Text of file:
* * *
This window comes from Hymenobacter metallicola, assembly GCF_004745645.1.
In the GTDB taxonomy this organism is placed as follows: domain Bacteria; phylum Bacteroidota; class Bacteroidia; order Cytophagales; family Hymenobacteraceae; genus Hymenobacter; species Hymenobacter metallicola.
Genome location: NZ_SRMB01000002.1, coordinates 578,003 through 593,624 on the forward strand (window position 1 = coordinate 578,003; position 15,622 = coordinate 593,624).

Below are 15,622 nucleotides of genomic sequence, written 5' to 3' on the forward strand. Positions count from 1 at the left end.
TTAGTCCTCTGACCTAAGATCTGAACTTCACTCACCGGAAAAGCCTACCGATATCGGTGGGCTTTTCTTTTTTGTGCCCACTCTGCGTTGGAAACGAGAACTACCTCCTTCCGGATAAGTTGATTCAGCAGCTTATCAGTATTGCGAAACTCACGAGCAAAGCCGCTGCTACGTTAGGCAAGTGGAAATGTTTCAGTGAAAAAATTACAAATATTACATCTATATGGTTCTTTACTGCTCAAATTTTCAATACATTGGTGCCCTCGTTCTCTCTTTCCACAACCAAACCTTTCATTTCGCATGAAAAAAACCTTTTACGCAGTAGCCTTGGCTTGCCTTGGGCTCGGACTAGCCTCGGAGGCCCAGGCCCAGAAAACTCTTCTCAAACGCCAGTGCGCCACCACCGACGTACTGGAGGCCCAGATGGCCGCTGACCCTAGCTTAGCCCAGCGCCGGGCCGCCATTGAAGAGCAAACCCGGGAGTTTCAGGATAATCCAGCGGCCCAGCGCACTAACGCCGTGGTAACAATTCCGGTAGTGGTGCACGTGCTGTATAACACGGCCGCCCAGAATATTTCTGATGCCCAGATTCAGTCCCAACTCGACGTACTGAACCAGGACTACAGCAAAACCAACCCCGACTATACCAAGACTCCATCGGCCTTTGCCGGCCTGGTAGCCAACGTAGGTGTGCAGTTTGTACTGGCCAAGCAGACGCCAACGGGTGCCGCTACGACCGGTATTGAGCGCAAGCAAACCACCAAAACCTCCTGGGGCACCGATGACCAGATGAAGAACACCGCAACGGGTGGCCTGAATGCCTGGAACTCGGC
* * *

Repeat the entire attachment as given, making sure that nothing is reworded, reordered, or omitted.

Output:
This window comes from Hymenobacter metallicola, assembly GCF_004745645.1.
In the GTDB taxonomy this organism is placed as follows: domain Bacteria; phylum Bacteroidota; class Bacteroidia; order Cytophagales; family Hymenobacteraceae; genus Hymenobacter; species Hymenobacter metallicola.
Genome location: NZ_SRMB01000002.1, coordinates 578,003 through 593,624 on the forward strand (window position 1 = coordinate 578,003; position 15,622 = coordinate 593,624).

Below are 15,622 nucleotides of genomic sequence, written 5' to 3' on the forward strand. Positions count from 1 at the left end.
TTAGTCCTCTGACCTAAGATCTGAACTTCACTCACCGGAAAAGCCTACCGATATCGGTGGGCTTTTCTTTTTTGTGCCCACTCTGCGTTGGAAACGAGAACTACCTCCTTCCGGATAAGTTGATTCAGCAGCTTATCAGTATTGCGAAACTCACGAGCAAAGCCGCTGCTACGTTAGGCAAGTGGAAATGTTTCAGTGAAAAAATTACAAATATTACATCTATATGGTTCTTTACTGCTCAAATTTTCAATACATTGGTGCCCTCGTTCTCTCTTTCCACAACCAAACCTTTCATTTCGCATGAAAAAAACCTTTTACGCAGTAGCCTTGGCTTGCCTTGGGCTCGGACTAGCCTCGGAGGCCCAGGCCCAGAAAACTCTTCTCAAACGCCAGTGCGCCACCACCGACGTACTGGAGGCCCAGATGGCCGCTGACCCTAGCTTAGCCCAGCGCCGGGCCGCCATTGAAGAGCAAACCCGGGAGTTTCAGGATAATCCAGCGGCCCAGCGCACTAACGCCGTGGTAACAATTCCGGTAGTGGTGCACGTGCTGTATAACACGGCCGCCCAGAATATTTCTGATGCCCAGATTCAGTCCCAACTCGACGTACTGAACCAGGACTACAGCAAAACCAACCCCGACTATACCAAGACTCCATCGGCCTTTGCCGGCCTGGTAGCCAACGTAGGTGTGCAGTTTGTACTGGCCAAGCAGACGCCAACGGGTGCCGCTACGACCGGTATTGAGCGCAAGCAAACCACCAAAACCTCCTGGGGCACCGATGACCAGATGAAGAACACCGCAACGGGTGGCCTGAATGCCTGGAACTCGGC